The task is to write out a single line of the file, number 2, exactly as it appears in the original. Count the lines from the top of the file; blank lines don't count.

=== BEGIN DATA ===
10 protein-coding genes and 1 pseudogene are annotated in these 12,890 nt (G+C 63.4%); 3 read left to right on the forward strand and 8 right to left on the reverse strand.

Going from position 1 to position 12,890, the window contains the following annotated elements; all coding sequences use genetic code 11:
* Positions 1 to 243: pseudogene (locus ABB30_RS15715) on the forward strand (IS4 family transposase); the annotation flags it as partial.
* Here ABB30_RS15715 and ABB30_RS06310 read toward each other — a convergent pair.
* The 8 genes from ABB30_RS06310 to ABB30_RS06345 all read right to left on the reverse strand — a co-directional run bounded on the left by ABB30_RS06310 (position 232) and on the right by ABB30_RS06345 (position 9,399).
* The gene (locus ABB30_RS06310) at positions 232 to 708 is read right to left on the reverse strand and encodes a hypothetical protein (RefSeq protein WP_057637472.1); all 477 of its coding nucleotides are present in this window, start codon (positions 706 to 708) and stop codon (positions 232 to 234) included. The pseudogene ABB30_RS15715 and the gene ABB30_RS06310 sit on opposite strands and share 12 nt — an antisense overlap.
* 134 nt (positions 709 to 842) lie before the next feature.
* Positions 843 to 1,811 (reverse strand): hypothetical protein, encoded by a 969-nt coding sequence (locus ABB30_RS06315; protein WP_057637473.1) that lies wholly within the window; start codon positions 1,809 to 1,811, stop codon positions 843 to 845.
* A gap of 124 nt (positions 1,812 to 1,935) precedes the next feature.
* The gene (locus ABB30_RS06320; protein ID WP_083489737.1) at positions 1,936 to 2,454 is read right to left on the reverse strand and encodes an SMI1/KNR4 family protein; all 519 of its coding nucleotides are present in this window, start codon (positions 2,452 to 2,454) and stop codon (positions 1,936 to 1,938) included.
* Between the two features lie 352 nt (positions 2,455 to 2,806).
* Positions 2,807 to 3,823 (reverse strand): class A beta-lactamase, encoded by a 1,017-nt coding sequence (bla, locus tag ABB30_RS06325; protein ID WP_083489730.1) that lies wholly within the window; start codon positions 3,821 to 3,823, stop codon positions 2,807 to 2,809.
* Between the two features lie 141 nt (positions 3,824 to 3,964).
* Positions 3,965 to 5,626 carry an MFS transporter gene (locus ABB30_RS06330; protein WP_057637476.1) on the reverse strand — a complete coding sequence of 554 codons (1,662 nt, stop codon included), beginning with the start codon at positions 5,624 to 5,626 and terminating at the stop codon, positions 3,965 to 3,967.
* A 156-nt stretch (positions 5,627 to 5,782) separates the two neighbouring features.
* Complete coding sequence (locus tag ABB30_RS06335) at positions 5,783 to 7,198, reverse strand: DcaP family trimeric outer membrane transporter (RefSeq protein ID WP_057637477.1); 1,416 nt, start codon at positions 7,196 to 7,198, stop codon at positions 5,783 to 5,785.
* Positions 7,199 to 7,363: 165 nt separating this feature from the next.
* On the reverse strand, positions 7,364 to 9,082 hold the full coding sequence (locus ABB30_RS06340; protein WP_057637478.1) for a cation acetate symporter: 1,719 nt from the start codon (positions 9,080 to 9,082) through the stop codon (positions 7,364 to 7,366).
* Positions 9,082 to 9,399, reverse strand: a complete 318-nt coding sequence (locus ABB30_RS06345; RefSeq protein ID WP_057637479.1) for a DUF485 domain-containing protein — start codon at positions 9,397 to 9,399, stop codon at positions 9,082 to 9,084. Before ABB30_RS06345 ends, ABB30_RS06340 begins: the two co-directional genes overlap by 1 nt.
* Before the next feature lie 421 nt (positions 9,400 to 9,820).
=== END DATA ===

Going from position 1 to position 12,890, the window contains the following annotated elements; all coding sequences use genetic code 11: